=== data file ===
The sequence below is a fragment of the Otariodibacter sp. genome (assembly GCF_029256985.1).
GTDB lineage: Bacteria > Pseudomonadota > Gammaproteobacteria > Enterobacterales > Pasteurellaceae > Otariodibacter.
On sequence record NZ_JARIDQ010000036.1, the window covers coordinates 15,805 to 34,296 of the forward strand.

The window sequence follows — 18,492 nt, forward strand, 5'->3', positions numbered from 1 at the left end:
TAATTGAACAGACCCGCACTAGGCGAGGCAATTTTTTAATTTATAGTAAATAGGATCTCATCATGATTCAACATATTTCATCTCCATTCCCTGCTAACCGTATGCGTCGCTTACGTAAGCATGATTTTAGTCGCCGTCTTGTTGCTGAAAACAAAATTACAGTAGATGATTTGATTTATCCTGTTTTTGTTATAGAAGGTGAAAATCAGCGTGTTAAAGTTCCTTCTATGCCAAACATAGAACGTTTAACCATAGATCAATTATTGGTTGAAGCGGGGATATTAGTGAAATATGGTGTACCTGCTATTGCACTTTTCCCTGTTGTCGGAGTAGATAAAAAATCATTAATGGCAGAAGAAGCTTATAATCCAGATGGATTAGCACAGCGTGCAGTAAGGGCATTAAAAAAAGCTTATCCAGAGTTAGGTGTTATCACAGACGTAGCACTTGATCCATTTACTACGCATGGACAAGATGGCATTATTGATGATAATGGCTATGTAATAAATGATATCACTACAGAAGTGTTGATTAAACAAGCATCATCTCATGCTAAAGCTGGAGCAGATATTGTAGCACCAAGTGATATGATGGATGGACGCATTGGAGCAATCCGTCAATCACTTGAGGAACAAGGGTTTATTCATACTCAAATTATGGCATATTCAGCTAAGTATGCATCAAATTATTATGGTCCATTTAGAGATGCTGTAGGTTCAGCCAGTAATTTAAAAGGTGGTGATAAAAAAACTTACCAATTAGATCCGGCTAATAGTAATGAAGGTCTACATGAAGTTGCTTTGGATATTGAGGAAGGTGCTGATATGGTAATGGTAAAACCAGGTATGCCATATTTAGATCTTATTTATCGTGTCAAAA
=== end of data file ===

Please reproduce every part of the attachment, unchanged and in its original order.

The sequence below is a fragment of the Otariodibacter sp. genome (assembly GCF_029256985.1).
GTDB lineage: Bacteria > Pseudomonadota > Gammaproteobacteria > Enterobacterales > Pasteurellaceae > Otariodibacter.
On sequence record NZ_JARIDQ010000036.1, the window covers coordinates 15,805 to 34,296 of the forward strand.

The window sequence follows — 18,492 nt, forward strand, 5'->3', positions numbered from 1 at the left end:
TAATTGAACAGACCCGCACTAGGCGAGGCAATTTTTTAATTTATAGTAAATAGGATCTCATCATGATTCAACATATTTCATCTCCATTCCCTGCTAACCGTATGCGTCGCTTACGTAAGCATGATTTTAGTCGCCGTCTTGTTGCTGAAAACAAAATTACAGTAGATGATTTGATTTATCCTGTTTTTGTTATAGAAGGTGAAAATCAGCGTGTTAAAGTTCCTTCTATGCCAAACATAGAACGTTTAACCATAGATCAATTATTGGTTGAAGCGGGGATATTAGTGAAATATGGTGTACCTGCTATTGCACTTTTCCCTGTTGTCGGAGTAGATAAAAAATCATTAATGGCAGAAGAAGCTTATAATCCAGATGGATTAGCACAGCGTGCAGTAAGGGCATTAAAAAAAGCTTATCCAGAGTTAGGTGTTATCACAGACGTAGCACTTGATCCATTTACTACGCATGGACAAGATGGCATTATTGATGATAATGGCTATGTAATAAATGATATCACTACAGAAGTGTTGATTAAACAAGCATCATCTCATGCTAAAGCTGGAGCAGATATTGTAGCACCAAGTGATATGATGGATGGACGCATTGGAGCAATCCGTCAATCACTTGAGGAACAAGGGTTTATTCATACTCAAATTATGGCATATTCAGCTAAGTATGCATCAAATTATTATGGTCCATTTAGAGATGCTGTAGGTTCAGCCAGTAATTTAAAAGGTGGTGATAAAAAAACTTACCAATTAGATCCGGCTAATAGTAATGAAGGTCTACATGAAGTTGCTTTGGATATTGAGGAAGGTGCTGATATGGTAATGGTAAAACCAGGTATGCCATATTTAGATCTTATTTATCGTGTCAAAA